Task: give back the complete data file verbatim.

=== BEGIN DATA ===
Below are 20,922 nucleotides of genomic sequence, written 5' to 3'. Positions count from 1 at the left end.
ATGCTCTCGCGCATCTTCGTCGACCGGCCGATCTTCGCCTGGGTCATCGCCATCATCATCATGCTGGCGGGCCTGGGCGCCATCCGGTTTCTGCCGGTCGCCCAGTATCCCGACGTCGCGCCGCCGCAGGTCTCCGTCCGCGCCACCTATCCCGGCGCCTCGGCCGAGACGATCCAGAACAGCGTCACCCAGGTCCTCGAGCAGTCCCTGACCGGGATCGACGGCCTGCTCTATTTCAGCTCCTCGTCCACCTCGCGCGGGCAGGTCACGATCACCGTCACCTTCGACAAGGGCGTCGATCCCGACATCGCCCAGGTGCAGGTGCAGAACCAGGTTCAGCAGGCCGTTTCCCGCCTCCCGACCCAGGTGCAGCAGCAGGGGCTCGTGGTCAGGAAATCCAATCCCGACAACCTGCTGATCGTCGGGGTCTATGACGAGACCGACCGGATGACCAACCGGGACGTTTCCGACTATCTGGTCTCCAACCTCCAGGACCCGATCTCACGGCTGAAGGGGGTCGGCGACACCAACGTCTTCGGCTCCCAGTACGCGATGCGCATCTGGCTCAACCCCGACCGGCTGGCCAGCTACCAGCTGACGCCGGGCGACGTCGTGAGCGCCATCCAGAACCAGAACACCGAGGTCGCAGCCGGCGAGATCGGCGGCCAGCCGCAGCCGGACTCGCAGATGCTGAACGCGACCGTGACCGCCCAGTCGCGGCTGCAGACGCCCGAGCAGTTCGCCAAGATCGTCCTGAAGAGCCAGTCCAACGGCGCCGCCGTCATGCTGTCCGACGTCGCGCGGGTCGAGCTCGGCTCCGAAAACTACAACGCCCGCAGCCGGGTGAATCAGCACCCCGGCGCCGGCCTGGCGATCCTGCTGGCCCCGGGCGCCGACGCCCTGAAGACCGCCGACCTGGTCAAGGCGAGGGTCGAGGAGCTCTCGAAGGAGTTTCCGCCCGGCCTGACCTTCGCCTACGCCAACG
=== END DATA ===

Below are 20,922 nucleotides of genomic sequence, written 5' to 3'. Positions count from 1 at the left end.
ATGCTCTCGCGCATCTTCGTCGACCGGCCGATCTTCGCCTGGGTCATCGCCATCATCATCATGCTGGCGGGCCTGGGCGCCATCCGGTTTCTGCCGGTCGCCCAGTATCCCGACGTCGCGCCGCCGCAGGTCTCCGTCCGCGCCACCTATCCCGGCGCCTCGGCCGAGACGATCCAGAACAGCGTCACCCAGGTCCTCGAGCAGTCCCTGACCGGGATCGACGGCCTGCTCTATTTCAGCTCCTCGTCCACCTCGCGCGGGCAGGTCACGATCACCGTCACCTTCGACAAGGGCGTCGATCCCGACATCGCCCAGGTGCAGGTGCAGAACCAGGTTCAGCAGGCCGTTTCCCGCCTCCCGACCCAGGTGCAGCAGCAGGGGCTCGTGGTCAGGAAATCCAATCCCGACAACCTGCTGATCGTCGGGGTCTATGACGAGACCGACCGGATGACCAACCGGGACGTTTCCGACTATCTGGTCTCCAACCTCCAGGACCCGATCTCACGGCTGAAGGGGGTCGGCGACACCAACGTCTTCGGCTCCCAGTACGCGATGCGCATCTGGCTCAACCCCGACCGGCTGGCCAGCTACCAGCTGACGCCGGGCGACGTCGTGAGCGCCATCCAGAACCAGAACACCGAGGTCGCAGCCGGCGAGATCGGCGGCCAGCCGCAGCCGGACTCGCAGATGCTGAACGCGACCGTGACCGCCCAGTCGCGGCTGCAGACGCCCGAGCAGTTCGCCAAGATCGTCCTGAAGAGCCAGTCCAACGGCGCCGCCGTCATGCTGTCCGACGTCGCGCGGGTCGAGCTCGGCTCCGAAAACTACAACGCCCGCAGCCGGGTGAATCAGCACCCCGGCGCCGGCCTGGCGATCCTGCTGGCCCCGGGCGCCGACGCCCTGAAGACCGCCGACCTGGTCAAGGCGAGGGTCGAGGAGCTCTCGAAGGAGTTTCCGCCCGGCCTGACCTTCGCCTACGCCAACG